Combating slavery with innovation

Following the recent launch of a global initiative to examine how technology can be used to tackle modern slavery and human trafficking, a new app has been developed that allows offences to be reported “at the click of a button”. 

Aug 15, 2018
By Paul Jacques
Unseen app

The app, launched by the anti-slavery charity Unseen – which runs the UK’s modern slavery helpline – provides a simple guide to recognising and reporting the signs of modern slavery. 

It was developed for Unseen by the helpline’s founding partner BT. The modern slavery helpline was set up in the autumn of 2016, and figures show that there were twice as many calls and online reports to it in the first half of this year – 3,300 compared with 1,500 in the same six months the previous year. 

The National Crime Agency estimates that there are tens of thousands of people being held in modern slavery in the UK, trapped in situations such as forced labour, domestic servitude or sex exploitation – but says the real number may be far higher. 

Andrew Wallis, chief executive officer of Unseen, said: “Traffickers are using ever-more sophisticated technology to control and exploit their victims. It is crucial that those of us combating modern slavery must innovate too. Whether that is technology for businesses to map their supply chains, or an app for everyone to have in their pocket at the nail bar, car wash or takeaway, this isn’t just a gimmick, it’s an essential part of the fight to eradicate slavery.” 

The global initiative ‘Tech Against Trafficking’ brings together the technology sector, academics and NGOs (non-governmental organisations) and will “showcase how digital can be deployed to combat modern slavery”. 

Craig Melson, digital programme manager at industry representative body techUK – which is part of Tech Against Trafficking – says there are more than 45 million people in some form of slavery, generating over $150 billion in illegal profits.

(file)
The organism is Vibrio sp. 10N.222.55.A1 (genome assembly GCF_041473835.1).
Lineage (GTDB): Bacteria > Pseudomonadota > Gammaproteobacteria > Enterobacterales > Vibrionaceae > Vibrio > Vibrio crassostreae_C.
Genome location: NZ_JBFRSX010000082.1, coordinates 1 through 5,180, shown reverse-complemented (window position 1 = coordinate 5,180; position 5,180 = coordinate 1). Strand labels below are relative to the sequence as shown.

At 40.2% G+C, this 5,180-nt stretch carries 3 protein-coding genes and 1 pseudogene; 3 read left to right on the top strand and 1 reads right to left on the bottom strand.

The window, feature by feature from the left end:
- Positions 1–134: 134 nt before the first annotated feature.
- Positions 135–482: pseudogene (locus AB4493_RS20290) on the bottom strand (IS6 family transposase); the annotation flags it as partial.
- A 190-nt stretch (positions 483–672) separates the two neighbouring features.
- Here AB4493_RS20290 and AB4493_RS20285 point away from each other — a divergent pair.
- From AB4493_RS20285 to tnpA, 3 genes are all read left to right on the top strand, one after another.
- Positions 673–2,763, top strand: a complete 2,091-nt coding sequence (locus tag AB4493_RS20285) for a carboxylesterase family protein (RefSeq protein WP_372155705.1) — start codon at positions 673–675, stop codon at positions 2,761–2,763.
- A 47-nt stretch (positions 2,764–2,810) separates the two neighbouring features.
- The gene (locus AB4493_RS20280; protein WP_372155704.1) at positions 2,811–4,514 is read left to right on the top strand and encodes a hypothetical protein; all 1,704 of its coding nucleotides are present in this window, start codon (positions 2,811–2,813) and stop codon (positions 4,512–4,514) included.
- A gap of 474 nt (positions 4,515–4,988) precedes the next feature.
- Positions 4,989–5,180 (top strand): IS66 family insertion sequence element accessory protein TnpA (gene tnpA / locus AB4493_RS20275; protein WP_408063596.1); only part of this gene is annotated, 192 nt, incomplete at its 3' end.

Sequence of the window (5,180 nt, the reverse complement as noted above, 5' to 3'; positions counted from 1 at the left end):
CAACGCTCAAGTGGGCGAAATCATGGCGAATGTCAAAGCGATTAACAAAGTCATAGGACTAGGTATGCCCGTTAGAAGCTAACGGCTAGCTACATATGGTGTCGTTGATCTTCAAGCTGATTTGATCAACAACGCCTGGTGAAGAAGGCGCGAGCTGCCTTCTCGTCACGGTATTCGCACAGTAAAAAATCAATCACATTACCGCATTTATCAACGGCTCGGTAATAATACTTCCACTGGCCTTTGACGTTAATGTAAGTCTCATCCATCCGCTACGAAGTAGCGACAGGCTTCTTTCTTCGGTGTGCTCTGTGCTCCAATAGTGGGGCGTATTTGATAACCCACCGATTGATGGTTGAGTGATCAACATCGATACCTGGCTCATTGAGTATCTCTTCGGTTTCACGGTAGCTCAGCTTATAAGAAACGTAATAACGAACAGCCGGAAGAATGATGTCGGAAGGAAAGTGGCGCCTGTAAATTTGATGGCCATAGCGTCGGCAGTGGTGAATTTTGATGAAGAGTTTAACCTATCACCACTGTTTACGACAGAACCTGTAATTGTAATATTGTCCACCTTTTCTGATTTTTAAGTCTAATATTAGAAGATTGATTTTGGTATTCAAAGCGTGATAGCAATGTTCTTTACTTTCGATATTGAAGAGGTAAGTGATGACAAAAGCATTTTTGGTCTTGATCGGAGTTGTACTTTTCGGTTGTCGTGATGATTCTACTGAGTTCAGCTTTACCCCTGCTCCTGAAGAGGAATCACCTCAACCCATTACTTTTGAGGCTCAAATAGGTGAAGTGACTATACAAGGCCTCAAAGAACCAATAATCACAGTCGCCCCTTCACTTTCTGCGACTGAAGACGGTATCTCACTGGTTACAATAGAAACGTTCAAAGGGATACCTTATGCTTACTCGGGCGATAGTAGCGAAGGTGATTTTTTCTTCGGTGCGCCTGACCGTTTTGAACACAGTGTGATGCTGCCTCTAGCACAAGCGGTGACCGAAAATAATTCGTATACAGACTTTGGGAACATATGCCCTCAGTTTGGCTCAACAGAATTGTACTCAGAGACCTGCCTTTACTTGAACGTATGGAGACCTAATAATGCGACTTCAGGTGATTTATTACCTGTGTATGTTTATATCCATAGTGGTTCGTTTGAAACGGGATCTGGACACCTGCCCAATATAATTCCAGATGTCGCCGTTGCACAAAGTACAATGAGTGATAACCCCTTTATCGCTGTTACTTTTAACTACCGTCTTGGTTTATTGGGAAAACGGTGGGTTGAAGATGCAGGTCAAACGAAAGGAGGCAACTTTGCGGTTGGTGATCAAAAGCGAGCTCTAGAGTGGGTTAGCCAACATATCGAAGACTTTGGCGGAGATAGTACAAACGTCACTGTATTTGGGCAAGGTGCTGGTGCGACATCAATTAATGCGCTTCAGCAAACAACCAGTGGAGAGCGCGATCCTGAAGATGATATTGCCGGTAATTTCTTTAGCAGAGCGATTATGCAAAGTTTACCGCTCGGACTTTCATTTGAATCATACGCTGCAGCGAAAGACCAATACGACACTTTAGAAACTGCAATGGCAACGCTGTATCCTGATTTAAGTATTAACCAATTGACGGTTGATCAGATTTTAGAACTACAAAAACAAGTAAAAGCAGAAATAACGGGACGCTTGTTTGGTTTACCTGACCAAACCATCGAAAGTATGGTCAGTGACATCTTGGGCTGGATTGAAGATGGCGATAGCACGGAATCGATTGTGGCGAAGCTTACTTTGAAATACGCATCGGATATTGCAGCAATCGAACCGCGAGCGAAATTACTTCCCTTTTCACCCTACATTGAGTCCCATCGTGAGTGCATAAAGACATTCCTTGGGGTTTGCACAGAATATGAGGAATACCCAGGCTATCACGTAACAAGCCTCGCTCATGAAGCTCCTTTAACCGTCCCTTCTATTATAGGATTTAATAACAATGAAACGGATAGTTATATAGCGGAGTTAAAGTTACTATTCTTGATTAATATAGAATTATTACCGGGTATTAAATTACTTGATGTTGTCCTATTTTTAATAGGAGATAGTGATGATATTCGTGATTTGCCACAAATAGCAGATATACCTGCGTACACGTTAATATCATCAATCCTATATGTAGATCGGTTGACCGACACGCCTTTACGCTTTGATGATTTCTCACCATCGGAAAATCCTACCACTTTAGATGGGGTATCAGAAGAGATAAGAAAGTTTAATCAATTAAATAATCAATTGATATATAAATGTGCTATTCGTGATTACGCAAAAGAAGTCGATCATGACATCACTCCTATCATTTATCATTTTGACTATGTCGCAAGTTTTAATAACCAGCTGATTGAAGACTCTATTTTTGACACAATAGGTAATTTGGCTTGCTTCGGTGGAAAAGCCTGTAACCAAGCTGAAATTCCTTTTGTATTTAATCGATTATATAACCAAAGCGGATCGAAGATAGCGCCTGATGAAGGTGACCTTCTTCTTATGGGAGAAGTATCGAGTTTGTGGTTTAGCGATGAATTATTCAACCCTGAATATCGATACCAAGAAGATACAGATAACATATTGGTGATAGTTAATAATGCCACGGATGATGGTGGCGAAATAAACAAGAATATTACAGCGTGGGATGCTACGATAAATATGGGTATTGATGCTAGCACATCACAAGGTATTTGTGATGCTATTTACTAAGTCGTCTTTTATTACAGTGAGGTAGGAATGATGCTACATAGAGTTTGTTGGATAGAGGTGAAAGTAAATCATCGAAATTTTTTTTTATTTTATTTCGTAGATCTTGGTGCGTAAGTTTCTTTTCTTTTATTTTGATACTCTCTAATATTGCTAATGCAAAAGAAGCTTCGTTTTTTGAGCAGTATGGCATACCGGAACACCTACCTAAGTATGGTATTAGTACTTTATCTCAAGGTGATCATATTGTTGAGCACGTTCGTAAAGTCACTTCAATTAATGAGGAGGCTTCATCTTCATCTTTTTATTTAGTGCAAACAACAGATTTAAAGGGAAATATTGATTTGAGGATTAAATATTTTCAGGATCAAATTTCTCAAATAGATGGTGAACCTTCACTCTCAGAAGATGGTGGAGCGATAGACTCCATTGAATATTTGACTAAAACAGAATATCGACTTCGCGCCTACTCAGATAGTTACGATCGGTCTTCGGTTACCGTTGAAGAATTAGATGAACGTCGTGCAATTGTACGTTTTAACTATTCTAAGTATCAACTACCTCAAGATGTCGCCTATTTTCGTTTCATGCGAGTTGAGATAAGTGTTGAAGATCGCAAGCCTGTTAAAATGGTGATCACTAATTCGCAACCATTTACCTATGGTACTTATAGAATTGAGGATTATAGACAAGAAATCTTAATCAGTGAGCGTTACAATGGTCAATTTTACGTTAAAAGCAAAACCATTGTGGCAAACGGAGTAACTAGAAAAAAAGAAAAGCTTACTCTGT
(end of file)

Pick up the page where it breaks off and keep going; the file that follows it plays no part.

“The term ‘modern slavery’ covers a plethora of crimes and abuses, ranging from withheld wages or documents, child labour in mining or natural resource exploitation to sex-trafficking, domestic service and car-washing,” he added. “It is a truly global crime and the official UK estimate is 13,000 modern slavery victims, but the real number is likely to be in six figures.  

“So what role can technology play in stopping this? Technology is already revolutionising crime fighting with new data tools giving better insight, real-time intelligence and linking together disparate data sets. This helps reveal patterns and frees-up time for border agencies and officers.”  

As hi-tech as this is, Mr Melson says “simpler technologies” – such as the app from Unseen – “have a role to play”.  

“Apps have been developed to help with victim support and websites such as LaborVoices let people in vulnerable communities and large companies read first-hand worker experiences from different factories and workplaces,” he explained. 

“Nascent technologies – such as artificial intelligence (AI) and virtual/augmented reality – have a role to play too. UK-based Provenance uses distributed ledger technology to document and verify processes in fishing fleets – a problem sector for modern slavery – and global procurement software provider SAP Ariba partnered with ‘Made in a Free World’, which uses cloud, AI and analytics software to scrutinise supply chains. 

“Elsewhere, data business Dun and Bradstreet runs the Human Trafficking Risk Index, allowing companies to analyse their own operations to reveal modern slavery risks. Worldwide there are many more brilliant examples. 

“Last year, a Wilton Park conference looked to see how the technology sector could work together to combat modern slavery and understand the problems that need to be overcome. 

“A year on from this event we were delighted to help launch the new initiative Tech Against Trafficking, which brings together tech firms, NGOs and governments to collaborate on new tools and getting the technology to those who need it. 

“The first project is underway and a long-term strategy will be published later in the year.” 

Merseyside’s deputy police and crime commissioner, Councillor Emily Spurrell, who is chair of Merseyside’s recently relaunched Modern Slavery Network, has welcomed the creation of the Unseen app, which she says “provides a simple guide to recognising the signs of modern slavery, and makes reporting it to the national reporting helpline as easy as a click of a button”. 

“We know of the tens of thousands of people who are believed to be trafficked in and out of the country every year, [and] only a small proportion of these cases are brought to the attention of the police and other agencies,” said Ms Spurrell. 

“We need the public’s help if we are to find and rescue more vulnerable people who are being trafficked by modern-day slavers. 

“Any new tool that encourages and enables members of the community to get information to the authorities is very welcome and this app makes it easier than ever for people to learn about the tell-tale warning signs that someone is being exploited and to report their concerns.

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